The thing about the Yankees bullpen's strength, though, is that each individual power arm benefits the rest of the group. Forget about the fact that on most teams, any of Robertson or Britton or Betances would certainly be closing. Boone is also able to call for arms such as Green, Jonathan Holder or any other rostered reliever as he wishes, knowing that most teams would see pitchers of that quality locked into specific late-game roles. And if a Chapman or a Green isn't available on any given night? No problem at all. "I think one of the things about our bullpen, and now adding Zach to the mix, they really protect each other, hopefully," Boone says. "Especially in the regular season, there'll be nights when we feel like we want to stay away from a guy or rest a guy, and obviously we're going to have really good options elsewhere on that given night." And as for October, Boone adds, "the team that wins the championship, a lot of times you look back and it's a result of having a bullpen that you can really hang your hat on."
Harkey believes that the younger Yankees relievers also stand to benefit from being able to pitch under a slightly dimmer spotlight. On a lot of teams, he says, a pitcher such as Green would constantly be auditioning for a closer role. A few blown saves in a row, and fans and writers would start wondering when Green would get the chance. On this roster, though? It's just not part of the conversation. And Harkey expects Green, Holder and other young relievers to benefit in the same way that he says Robertson did from developing under Rivera. "He had those years of time to sit behind Mo, to learn from Mo, and be able to take that into games," Harkey says. "And I think, within the organization, the fact that we have three or four guys that can close at any time, it gives us time to develop the Holders, the Greens; time to get their confidence going and work on repeating deliveries in high-leverage situations."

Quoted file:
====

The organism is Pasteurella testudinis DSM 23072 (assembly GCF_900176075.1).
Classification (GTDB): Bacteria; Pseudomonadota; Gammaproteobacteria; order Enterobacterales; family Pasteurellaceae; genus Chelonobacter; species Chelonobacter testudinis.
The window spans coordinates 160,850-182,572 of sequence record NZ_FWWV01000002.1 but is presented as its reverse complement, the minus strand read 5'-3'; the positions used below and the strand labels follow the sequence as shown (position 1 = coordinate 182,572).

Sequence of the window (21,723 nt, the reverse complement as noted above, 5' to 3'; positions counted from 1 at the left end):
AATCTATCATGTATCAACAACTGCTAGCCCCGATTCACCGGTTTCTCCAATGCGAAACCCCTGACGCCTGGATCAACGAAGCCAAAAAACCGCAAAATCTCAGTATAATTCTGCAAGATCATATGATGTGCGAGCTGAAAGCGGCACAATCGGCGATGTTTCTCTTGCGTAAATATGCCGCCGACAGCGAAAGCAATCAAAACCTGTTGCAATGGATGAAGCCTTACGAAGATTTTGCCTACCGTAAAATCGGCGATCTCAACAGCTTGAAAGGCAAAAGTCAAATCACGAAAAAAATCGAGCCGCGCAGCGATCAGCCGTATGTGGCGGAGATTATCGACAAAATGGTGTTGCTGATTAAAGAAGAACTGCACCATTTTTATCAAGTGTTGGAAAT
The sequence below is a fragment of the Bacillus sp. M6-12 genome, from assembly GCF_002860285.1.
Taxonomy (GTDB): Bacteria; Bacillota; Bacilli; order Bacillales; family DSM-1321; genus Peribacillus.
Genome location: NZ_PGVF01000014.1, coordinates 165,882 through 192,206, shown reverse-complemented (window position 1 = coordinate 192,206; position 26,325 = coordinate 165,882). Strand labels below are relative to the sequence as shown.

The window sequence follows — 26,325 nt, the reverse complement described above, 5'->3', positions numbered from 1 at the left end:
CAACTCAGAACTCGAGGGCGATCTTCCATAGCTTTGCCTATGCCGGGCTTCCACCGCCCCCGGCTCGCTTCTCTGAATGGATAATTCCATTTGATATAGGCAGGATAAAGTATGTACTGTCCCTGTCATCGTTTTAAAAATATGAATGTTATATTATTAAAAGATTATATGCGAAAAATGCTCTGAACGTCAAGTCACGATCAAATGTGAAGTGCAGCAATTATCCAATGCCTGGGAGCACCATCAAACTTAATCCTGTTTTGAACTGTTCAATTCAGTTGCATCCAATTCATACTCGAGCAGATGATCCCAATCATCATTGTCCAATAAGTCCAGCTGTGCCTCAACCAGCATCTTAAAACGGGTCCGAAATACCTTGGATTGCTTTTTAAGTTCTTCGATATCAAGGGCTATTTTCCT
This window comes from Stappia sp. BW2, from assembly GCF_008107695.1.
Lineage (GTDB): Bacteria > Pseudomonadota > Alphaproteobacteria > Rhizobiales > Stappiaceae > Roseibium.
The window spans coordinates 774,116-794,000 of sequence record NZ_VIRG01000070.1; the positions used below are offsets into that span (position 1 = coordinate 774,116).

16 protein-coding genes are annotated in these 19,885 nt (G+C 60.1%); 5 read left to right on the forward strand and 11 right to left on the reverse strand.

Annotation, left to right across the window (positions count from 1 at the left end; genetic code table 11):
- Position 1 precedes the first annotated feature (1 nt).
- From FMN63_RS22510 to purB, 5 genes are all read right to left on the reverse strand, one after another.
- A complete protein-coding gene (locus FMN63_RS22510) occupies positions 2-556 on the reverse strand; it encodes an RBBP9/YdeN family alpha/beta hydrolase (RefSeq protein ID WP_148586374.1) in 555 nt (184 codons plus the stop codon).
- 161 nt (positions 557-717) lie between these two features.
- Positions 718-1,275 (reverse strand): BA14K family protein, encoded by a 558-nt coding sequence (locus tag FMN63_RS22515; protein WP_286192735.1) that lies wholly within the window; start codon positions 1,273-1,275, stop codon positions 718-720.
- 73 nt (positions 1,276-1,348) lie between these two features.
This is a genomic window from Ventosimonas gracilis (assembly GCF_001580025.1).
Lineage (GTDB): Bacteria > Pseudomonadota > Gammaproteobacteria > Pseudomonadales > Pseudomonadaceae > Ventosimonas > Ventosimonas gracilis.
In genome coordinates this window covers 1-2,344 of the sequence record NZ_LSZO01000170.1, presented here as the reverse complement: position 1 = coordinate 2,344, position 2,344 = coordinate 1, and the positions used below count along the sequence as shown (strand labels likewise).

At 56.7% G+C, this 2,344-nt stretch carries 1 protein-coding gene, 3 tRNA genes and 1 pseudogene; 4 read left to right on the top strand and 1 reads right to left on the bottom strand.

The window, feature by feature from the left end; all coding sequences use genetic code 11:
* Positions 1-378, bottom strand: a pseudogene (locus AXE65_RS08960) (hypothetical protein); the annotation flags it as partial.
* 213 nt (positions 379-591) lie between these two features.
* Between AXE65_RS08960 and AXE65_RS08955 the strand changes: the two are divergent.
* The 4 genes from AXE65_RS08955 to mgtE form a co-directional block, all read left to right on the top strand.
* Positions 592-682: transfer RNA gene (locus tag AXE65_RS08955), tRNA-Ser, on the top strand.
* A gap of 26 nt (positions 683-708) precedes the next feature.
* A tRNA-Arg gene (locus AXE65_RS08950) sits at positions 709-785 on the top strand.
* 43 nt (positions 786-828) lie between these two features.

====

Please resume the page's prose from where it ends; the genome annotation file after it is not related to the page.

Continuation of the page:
And the trickle down is no different from what the team saw from the batting order in the first half. Adding a great arm to a collection of great arms means that you never have to summon a middling reliever. Philosophically, it's quite a play if you're able to make it.
Yankees relievers struck out 653 batters in 2017; it was the first time the bullpen had ever broken 600, and its 10.92 strikeouts per nine innings set a new big league record. Through Aug. 12 of this year, the bullpen was on pace to strike out more than 740 hitters, a figure that barely even accounts for Britton's arrival. That's not a small jump. Meanwhile, the relievers were allowing the third-fewest runs per game in the AL, more than a half-run better than the league average.
When Cashman added Giancarlo Stanton to an already-awesome lineup, it didn't just impact Stanton's own at-bats. He makes every hitter around him better by making pitchers work harder, by being on base, by lurking in the on-deck circle. "He was brought in to fit into what was already a great clubhouse with a lot of high-quality and highly capable, talented players in their own right," Cashman says. "And I think the benefit of all that, when you have that many people with that type of representation in terms of ability … it gives each other cover."
And as for the relievers? "I've been a GM now for 21 years, and so the evolution of how this 'pen looks now is a lot deeper and stronger than it's ever been. I do every now and then wonder what it's going to look like in a few years because you can't maintain something to this level. It's performed so well for us, and the job is kind of to constantly have that fierce system coming and pushing it and adding to it. But this is a pretty impressive crew that we have had to deploy over the last number of years, and we're thankful for their clear contributions to that win column. We're hoping that we can keep relying on that type of performance as we move forward because it is obviously a major strength."
Britton didn't have a Spring Training this year, and there are some who surmise that the Orioles might have strategically and understandably accelerated his rehab so they could boost his trade value. But as the pitcher works to regain his once-otherworldly form, he's surrounded by an astounding collection of talent for which his mere presence will do a world of good. "We're looking forward to him joining this band of merry men and seeing where it takes us," Cashman says.